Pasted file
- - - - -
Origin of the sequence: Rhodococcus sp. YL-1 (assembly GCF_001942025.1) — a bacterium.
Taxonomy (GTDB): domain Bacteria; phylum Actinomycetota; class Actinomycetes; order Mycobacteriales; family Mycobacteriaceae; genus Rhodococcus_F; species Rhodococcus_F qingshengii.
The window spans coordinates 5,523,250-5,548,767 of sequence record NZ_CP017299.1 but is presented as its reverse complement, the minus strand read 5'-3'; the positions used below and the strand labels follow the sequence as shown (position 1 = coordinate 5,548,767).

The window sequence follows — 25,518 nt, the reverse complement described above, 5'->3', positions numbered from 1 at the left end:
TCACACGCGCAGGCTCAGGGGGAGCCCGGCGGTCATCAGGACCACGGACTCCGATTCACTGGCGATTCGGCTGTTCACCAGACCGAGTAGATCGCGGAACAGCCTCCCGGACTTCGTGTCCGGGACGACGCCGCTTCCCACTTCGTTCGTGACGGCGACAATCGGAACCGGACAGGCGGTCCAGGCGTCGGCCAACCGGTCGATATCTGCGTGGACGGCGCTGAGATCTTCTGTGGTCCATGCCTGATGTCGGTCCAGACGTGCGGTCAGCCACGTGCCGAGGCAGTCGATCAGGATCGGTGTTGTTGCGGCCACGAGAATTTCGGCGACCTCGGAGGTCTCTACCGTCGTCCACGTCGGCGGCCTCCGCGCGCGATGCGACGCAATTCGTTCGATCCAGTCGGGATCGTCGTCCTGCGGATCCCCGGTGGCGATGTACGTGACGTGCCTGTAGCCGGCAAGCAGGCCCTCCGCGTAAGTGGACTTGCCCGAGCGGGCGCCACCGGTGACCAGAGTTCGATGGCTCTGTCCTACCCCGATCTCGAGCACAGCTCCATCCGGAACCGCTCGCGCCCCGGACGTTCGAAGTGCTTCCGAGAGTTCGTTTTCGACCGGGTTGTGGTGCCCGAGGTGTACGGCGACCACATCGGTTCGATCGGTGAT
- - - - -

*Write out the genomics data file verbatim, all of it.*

Origin of the sequence: Rhodococcus sp. YL-1 (assembly GCF_001942025.1) — a bacterium.
Taxonomy (GTDB): domain Bacteria; phylum Actinomycetota; class Actinomycetes; order Mycobacteriales; family Mycobacteriaceae; genus Rhodococcus_F; species Rhodococcus_F qingshengii.
The window spans coordinates 5,523,250-5,548,767 of sequence record NZ_CP017299.1 but is presented as its reverse complement, the minus strand read 5'-3'; the positions used below and the strand labels follow the sequence as shown (position 1 = coordinate 5,548,767).

The window sequence follows — 25,518 nt, the reverse complement described above, 5'->3', positions numbered from 1 at the left end:
TCACACGCGCAGGCTCAGGGGGAGCCCGGCGGTCATCAGGACCACGGACTCCGATTCACTGGCGATTCGGCTGTTCACCAGACCGAGTAGATCGCGGAACAGCCTCCCGGACTTCGTGTCCGGGACGACGCCGCTTCCCACTTCGTTCGTGACGGCGACAATCGGAACCGGACAGGCGGTCCAGGCGTCGGCCAACCGGTCGATATCTGCGTGGACGGCGCTGAGATCTTCTGTGGTCCATGCCTGATGTCGGTCCAGACGTGCGGTCAGCCACGTGCCGAGGCAGTCGATCAGGATCGGTGTTGTTGCGGCCACGAGAATTTCGGCGACCTCGGAGGTCTCTACCGTCGTCCACGTCGGCGGCCTCCGCGCGCGATGCGACGCAATTCGTTCGATCCAGTCGGGATCGTCGTCCTGCGGATCCCCGGTGGCGATGTACGTGACGTGCCTGTAGCCGGCAAGCAGGCCCTCCGCGTAAGTGGACTTGCCCGAGCGGGCGCCACCGGTGACCAGAGTTCGATGGCTCTGTCCTACCCCGATCTCGAGCACAGCTCCATCCGGAACCGCTCGCGCCCCGGACGTTCGAAGTGCTTCCGAGAGTTCGTTTTCGACCGGGTTGTGGTGCCCGAGGTGTACGGCGACCACATCGGTTCGATCGGTGAT